The authority to be on land under section 38 of the FMA is limited by section 38. For a fisher to rely on section 38 they must be in a boat on the river or creek or on the bed of the river or creek. Bed is defined as “bed of a river or creek includes any part of the bed of the river or creek which is alternatively covered and left bare with an increase or decrease in the supply of water (other than during floods).”
If fishers are not taking fish and in a boat on the waters of a river or creek, or on the bed of the river or creek, any biosecurity management plan on the relevant land will apply to fishers. To be clear, they cannot access land where there is a biosecurity management plan in place beyond the bed of the river or creek, except in accordance with that biosecurity management plan.
The crux then becomes the definition of ‘bed of the river or creek’. This was the subject of another post on the website. Here. Suffice to say if you are standing in the water you are within the law. Standing on dry land of the bank becomes problematic.
Regardless, even if the angler had been accessing the water in accordance with the laws, seeking to argue relevant rights with an aggrieved property owner will generally not go well. Sticking to public access points, or knocking on doors to ask permission removes uncertainty.
Extracting Maps From NSW DPI Angler Access Website
The NSW DPI Angler Access website, has the ability to provide you with a georeferenced map of a selected area showing access points. This is in the form of a special pdf. Internet access is required to connect to the access website, but the map created can be downloaded onto your phone for viewing offline.
The pdf map is used by an app called Avenza Maps to display your current location on the map without the need for mobile data connection.
Production of the map is a little complicated. The screenshots here display the process using a phone, but should be easier on desktop computer.
Go to the access website and zoom to the area of interest.
On my phone I couldn’t see the print button but is available via the green button at the bottom right of screen.
Press the brown print button.
I tinkered with some of the advanced settings – not sure if it had any real effect, but I thought the map should be larger. I also opted for km scale.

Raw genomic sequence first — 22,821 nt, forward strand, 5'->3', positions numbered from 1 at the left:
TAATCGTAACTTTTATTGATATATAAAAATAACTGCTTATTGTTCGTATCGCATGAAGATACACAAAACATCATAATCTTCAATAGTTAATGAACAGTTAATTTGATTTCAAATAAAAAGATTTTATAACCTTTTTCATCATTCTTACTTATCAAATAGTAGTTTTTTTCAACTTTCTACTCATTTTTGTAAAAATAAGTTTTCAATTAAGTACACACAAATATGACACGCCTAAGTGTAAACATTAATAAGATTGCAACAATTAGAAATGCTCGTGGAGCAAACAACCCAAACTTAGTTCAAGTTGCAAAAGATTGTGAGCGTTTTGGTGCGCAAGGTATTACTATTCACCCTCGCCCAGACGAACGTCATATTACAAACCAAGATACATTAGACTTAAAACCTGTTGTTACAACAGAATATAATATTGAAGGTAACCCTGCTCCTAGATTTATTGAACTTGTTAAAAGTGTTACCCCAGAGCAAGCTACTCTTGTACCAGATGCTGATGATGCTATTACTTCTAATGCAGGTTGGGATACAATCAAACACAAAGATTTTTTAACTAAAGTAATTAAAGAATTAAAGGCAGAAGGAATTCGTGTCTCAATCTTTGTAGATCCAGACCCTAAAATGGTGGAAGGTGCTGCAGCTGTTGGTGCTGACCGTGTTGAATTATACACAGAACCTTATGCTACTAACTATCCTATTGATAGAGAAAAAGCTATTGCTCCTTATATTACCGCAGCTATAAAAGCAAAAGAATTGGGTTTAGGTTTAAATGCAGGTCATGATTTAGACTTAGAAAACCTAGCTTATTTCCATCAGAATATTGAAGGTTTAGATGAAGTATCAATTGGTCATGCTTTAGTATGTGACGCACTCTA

Then hit print button.
Then tap “1. Fishing Access Map”
Tap ‘Save to Downloads’. Unfortunately it will be saved with the horrible name. I take steps via the app MyFiles to rename it.
When you open Avenza Maps, go to My Maps which shows maps you have already loaded. Here you can see I’ve got a number already. Unfortunately the free version of Avenza limits you to three maps … we’ll deal with that in a moment.
Press the orange + button
Press Download or import a map
Press Cloud storage or device
Here you can see my map file renamed as Mowamba. If you produced the pdf on your desktop and transferred to phone you may need to navigate to where you stored it. Click on your pdf map name
The message above is because of the 3 map limit, you will not see this when starting to use Avenza. Click on PROCEED ANYWAY
I tapped on the three dots next to an unwanted map and chose to delete it. I suspect the pdf remained on my phone somewhere so I could reload in the future. In due course I could tap on the Mowamba map
Talk to Bill sometime if the instructions are too confusing and get a live demo.
Angler’s Simple Guide to Insects
This free article popped into my inbox today. Provides a very straightforward description of key insects in what looks like a pretty generic way. Even has suggested sizes to match our flies to the natural.
It will likely be North American conditions. We’ll need our resident entomologist, Jaime, to endorse.